SACRAMENTO, Calif. (AP) — Multiple California emergencies declared by the last two governors officially ended on Friday — including for heatwaves, an oil spill, wildfires and the civil unrest in reaction to George Floyd's murder — but Gov. Gavin Newsom said the threat from the coronavirus lives on and so does the emergency he declared for it nearly two years ago.
In all, Newsom signed an order ending 12 state of emergency declarations, which automatically terminate any associated executive orders relating to those events. But he offered no timeline for ending the statewide coronavirus emergency, meaning he will continue to wield broad authority to change or suspend state laws in response to the pandemic.
Newsom has used that authority to issue 561 orders since the pandemic began. Some were relatively small, like delaying deadlines for filing taxes or renewing driver's licenses. Others were big, like issuing a statewide stay-at-home order that put millions of people out of work.
Newsom began lifting many of those orders last summer, when he declared the state had "reopened" following a decline in new cases and hospitalizations. But he issued more orders in the winter in response to the omicron surge.
Newsom announced Friday he was terminating an additional 52 orders, leaving only 30 in place.
"We'll continue to focus on scaling back provisions while maintaining essential testing, vaccination and health care system supports that ensure California has the needed tools and flexibility to strategically adapt our response for what lies ahead," Newsom said in a news release.
A number of public health orders also remain in place. They are issued by state and local public health officers and are not dependent upon an emergency declaration, said Ann Patterson, Newsom's top lawyer.
One example is the one requiring children to wear masks in schools. That order is not tied to the coronavirus emergency declaration. On Monday, Newsom is expected to announce when that order will end.
Newsom's actions Friday infuriated Republicans, who have tried for months to force a vote in the Democratic-dominated state Legislature to end the pandemic emergency declaration. Their most recent attempt came just before the Super Bowl, which was played in Los Angeles before tens of thousands of fans.
"It's outrageous that the governor would recognize there is no longer a need for these executive orders but he nevertheless wants to cling to the extraordinary powers he has exercised for the last two years," said Assemblymember Kevin Kiley, a Republican who is running for Congress and last year tried to unseat Newsom in a recall election. "We don't need one person making decisions on behalf of 40 million" state residents.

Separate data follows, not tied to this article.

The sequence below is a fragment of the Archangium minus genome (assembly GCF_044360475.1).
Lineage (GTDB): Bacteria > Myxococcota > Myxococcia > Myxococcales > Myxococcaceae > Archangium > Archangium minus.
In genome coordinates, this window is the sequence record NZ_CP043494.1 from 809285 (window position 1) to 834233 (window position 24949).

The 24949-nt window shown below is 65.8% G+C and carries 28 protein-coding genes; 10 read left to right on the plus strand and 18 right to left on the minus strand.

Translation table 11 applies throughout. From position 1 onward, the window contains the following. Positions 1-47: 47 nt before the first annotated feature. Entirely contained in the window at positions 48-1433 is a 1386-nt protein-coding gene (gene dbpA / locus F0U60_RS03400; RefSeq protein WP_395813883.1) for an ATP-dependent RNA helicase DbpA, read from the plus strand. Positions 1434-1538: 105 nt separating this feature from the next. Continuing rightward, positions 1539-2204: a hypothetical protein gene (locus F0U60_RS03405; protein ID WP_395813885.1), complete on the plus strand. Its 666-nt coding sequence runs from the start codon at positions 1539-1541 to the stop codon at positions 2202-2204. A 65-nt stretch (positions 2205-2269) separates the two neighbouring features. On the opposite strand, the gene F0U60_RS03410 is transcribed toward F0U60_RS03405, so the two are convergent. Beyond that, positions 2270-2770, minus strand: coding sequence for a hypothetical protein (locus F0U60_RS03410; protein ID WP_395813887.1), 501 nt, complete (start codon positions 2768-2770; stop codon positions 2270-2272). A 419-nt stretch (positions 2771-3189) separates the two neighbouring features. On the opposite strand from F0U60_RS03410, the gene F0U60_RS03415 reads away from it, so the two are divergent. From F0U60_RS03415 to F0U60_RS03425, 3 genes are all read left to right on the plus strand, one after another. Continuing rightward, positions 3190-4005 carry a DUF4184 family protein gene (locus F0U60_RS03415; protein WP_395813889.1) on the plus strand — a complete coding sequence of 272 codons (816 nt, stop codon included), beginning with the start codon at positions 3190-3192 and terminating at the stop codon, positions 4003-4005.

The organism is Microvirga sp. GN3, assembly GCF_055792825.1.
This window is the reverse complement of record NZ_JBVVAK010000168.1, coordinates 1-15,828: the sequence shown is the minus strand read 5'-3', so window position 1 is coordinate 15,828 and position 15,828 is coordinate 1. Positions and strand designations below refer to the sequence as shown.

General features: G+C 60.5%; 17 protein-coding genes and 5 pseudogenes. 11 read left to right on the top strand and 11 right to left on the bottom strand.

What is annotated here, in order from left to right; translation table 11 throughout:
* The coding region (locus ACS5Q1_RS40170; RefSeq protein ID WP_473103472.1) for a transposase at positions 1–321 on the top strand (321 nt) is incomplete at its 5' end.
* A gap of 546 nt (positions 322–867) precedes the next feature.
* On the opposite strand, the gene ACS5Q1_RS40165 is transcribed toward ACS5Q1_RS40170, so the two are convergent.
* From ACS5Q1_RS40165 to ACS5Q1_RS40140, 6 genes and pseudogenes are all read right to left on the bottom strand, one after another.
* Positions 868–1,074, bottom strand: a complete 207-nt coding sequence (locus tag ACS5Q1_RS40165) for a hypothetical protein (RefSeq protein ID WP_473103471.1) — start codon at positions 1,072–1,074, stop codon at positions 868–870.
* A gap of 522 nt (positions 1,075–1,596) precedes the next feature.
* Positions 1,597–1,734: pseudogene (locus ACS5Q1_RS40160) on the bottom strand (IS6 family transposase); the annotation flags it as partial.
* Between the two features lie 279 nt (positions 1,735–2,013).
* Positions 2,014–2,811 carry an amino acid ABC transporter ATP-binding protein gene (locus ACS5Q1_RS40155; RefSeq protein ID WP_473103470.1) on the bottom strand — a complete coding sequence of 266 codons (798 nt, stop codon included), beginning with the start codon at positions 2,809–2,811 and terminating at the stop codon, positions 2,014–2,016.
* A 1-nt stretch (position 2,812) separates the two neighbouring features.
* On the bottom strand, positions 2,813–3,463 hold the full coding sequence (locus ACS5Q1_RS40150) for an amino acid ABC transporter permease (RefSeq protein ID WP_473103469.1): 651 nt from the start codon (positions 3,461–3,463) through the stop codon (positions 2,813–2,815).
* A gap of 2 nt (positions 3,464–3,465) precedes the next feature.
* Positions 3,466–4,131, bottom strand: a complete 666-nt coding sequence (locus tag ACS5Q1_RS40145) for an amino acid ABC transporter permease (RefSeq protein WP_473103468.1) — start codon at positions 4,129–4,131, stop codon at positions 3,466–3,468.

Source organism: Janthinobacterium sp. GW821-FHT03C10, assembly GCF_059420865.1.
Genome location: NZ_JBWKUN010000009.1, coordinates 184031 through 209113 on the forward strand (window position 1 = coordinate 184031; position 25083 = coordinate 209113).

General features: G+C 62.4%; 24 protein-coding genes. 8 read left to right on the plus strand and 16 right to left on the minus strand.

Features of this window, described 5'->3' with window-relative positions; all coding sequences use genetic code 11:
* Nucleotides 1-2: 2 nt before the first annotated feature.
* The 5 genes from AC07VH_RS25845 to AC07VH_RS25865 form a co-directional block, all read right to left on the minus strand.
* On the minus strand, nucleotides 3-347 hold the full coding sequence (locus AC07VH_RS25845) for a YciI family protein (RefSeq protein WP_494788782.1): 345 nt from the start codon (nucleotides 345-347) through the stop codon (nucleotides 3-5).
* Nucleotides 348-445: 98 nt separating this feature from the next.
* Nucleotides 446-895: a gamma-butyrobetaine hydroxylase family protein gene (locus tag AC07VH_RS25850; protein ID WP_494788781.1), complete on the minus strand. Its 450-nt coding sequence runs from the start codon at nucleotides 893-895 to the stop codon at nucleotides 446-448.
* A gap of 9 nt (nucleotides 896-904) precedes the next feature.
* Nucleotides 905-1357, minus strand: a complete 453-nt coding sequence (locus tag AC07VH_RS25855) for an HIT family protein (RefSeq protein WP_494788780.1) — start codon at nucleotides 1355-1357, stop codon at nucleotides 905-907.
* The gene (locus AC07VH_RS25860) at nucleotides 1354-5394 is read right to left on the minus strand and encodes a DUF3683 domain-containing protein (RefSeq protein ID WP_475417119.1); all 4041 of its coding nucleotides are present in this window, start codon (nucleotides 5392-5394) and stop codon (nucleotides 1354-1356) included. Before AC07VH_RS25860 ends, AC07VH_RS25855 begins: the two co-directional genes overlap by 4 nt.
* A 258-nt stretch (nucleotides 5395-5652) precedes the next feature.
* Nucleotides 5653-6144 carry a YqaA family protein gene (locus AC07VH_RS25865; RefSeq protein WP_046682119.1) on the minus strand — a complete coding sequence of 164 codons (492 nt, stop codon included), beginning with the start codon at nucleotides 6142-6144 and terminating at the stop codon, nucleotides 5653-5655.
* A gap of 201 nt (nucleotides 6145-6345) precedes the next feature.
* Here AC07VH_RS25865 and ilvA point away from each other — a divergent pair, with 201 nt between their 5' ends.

The recall was driven by critics of Newsom's handling of the pandemic. They believe he routinely overstepped his authority and was too quick to order shutdowns.
The orders still in place do things the Newsom administration says the state can't do without. For example, a state law requires doctors to review each health test result before it can be released to patients. Newsom suspended that law for COVID tests because "it would be literally impossible for us to have enough health care people to review 500,000 tests," said Patterson, a reference to the number of tests per day California processed at the height of omicron.
"If we were to terminate the emergency tomorrow and terminate those provisions, it would really cripple the core functions that the state is continuing to provide here to respond to the pandemic as it exists in California today," Patterson said.
But Kiley said if these policies were so important, Newsom could have asked the state Legislature to pass laws addressing them.
"There is no reason he needs to have unilateral authority to to these things on his own, especially after two years of dealing with this," Kiley said.
There are only two ways to end an emergency declaration. The governor can end it, or the state Legislature can vote to end it for him. Republican state Sen. Melissa Melendez has tried for months to force a vote in the Legislature to end the emergency, but her colleagues have always voted it down.
However, the Senate will hold a hearing next month on whether to end the emergency, the first time Democrats will have discussed the matter publicly.
"I understand we are all tired of living life in an emergency, but ending the emergency must be done responsibly to ensure there are no unintended consequences so we can continue to meet the need of our state's residents in an unpredictable future," Senate President Pro Tempore Toni Atkins, a Democrat from San Diego, said when announcing the hearing earlier this month.
The power for the governor to declare emergencies comes from the state's Emergency Services Act, which was designed for the government to act quickly in case of fires, earthquakes or other natural disasters.
Most of these emergency declarations are declared and then quickly forgotten. After Friday's action, California has 48 active states of emergencies. The oldest dates to 2015 and was imposed by then-Gov. Jerry Brown in response to a tree-killing disease.
There were 82 state of emergency declarations in place when Newsom took office, Patterson said. She said he ordered his staff to do a routine evaluation of all emergency declarations to figure out when they could safely be lifted. In December 2019, Newsom signed an order ended 70 different state of emergency declarations.
While other states have ended their pandemic emergency declarations, Patterson said about half of the states still have declarations in place. She said it's not unusual for declarations to stay in effect for years.
"The emergency isn't over when the ground stopped shaking. It's not over when the fire is put out," she said. "The effects of a disaster can continue for years."
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